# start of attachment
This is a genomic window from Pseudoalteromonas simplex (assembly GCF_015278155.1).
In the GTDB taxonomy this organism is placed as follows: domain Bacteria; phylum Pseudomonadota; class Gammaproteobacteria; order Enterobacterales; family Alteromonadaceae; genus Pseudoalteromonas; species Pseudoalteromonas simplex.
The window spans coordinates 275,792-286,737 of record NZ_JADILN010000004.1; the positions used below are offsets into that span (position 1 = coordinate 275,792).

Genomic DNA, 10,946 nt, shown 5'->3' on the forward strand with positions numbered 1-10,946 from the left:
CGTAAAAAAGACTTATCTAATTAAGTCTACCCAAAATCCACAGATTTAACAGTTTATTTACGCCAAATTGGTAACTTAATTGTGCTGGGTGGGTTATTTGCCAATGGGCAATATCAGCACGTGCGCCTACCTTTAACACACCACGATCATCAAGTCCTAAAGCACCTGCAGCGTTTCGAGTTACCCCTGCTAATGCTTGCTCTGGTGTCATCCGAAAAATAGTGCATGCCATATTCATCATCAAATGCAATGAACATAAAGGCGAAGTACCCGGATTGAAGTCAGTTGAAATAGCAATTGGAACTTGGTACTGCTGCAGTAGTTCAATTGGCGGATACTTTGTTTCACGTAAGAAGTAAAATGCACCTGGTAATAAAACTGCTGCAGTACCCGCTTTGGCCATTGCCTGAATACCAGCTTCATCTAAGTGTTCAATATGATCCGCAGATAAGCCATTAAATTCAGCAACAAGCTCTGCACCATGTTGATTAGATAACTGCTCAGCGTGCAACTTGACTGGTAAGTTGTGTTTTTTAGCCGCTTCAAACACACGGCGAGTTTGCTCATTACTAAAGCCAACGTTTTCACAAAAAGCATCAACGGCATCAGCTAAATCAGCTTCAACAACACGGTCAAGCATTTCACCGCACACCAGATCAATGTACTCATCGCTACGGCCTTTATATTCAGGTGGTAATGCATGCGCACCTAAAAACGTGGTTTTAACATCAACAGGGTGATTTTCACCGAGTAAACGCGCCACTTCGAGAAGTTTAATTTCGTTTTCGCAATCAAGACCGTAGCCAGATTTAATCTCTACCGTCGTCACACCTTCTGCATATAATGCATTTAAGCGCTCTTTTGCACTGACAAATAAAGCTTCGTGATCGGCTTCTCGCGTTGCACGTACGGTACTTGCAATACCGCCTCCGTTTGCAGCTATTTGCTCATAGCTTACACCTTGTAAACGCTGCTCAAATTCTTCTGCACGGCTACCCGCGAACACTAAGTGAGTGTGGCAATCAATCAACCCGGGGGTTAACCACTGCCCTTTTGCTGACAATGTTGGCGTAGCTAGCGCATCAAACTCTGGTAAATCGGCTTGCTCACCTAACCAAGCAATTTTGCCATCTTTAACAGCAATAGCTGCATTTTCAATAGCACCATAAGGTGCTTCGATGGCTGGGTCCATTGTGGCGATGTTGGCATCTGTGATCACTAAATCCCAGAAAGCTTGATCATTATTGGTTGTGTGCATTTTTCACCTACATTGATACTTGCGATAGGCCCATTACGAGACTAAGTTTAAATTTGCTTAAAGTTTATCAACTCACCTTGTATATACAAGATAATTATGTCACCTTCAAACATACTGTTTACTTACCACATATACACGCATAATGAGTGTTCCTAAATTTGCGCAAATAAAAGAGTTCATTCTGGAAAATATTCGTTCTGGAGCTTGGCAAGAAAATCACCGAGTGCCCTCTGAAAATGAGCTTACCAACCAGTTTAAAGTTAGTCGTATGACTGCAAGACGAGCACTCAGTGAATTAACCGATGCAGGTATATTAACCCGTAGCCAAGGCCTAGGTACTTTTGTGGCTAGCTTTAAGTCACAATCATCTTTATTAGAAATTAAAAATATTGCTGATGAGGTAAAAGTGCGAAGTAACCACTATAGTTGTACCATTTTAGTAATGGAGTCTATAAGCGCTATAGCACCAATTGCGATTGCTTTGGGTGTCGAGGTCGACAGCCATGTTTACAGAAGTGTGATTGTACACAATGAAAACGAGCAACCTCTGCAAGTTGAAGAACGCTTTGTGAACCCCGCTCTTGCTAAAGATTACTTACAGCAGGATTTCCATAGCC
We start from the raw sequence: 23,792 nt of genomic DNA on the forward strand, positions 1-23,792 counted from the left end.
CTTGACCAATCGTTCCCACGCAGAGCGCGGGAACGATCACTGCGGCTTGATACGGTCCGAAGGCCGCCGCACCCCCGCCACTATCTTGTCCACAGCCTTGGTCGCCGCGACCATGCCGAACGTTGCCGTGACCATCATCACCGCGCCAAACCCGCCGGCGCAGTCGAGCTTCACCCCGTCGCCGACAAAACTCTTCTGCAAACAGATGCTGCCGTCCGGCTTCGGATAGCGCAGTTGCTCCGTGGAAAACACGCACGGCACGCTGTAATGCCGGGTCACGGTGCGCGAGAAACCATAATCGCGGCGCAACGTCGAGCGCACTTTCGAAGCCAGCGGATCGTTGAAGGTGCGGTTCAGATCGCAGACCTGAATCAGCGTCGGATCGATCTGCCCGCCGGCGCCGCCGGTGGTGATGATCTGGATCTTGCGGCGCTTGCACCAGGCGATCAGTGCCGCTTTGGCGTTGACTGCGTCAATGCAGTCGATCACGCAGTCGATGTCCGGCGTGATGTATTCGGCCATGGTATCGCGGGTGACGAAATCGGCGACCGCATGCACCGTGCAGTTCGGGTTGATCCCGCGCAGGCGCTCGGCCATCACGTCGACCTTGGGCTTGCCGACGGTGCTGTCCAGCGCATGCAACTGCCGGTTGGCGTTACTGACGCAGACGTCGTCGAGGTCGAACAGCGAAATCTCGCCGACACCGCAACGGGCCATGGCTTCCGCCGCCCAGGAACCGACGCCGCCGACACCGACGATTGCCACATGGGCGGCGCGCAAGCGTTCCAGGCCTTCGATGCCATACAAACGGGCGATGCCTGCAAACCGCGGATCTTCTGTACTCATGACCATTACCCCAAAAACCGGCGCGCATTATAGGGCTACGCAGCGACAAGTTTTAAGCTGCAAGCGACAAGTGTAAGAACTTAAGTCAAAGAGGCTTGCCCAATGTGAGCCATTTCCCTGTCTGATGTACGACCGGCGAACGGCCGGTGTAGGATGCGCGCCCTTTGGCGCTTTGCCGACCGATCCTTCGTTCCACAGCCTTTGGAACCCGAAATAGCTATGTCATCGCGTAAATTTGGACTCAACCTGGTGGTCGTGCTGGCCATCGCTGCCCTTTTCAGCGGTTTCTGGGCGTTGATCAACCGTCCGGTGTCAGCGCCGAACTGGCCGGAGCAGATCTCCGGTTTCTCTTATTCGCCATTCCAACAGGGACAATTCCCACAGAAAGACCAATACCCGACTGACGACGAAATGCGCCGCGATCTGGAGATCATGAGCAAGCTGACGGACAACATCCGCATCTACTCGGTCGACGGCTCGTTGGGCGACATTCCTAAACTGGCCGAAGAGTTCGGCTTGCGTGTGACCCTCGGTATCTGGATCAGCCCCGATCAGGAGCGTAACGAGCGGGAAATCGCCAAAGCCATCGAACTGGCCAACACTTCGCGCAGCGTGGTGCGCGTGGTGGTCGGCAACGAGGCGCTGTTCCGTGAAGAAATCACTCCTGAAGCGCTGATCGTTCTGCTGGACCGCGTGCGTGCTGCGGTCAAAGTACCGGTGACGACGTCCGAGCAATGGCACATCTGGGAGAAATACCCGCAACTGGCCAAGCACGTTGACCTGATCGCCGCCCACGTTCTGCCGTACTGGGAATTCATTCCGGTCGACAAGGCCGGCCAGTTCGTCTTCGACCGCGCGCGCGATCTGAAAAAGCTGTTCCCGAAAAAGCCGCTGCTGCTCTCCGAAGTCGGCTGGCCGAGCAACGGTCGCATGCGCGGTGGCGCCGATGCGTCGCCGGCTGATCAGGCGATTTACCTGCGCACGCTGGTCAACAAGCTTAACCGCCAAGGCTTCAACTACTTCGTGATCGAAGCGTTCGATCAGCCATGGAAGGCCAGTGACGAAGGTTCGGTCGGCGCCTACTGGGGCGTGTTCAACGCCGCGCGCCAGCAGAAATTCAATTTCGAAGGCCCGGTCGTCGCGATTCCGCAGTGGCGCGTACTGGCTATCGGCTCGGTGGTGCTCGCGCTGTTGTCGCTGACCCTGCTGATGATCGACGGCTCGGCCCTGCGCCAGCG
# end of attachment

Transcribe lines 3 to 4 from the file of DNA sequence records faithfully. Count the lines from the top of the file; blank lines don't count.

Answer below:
The window spans coordinates 275,792-286,737 of record NZ_JADILN010000004.1; the positions used below are offsets into that span (position 1 = coordinate 275,792).

Genomic DNA, 10,946 nt, shown 5'->3' on the forward strand with positions numbered 1-10,946 from the left: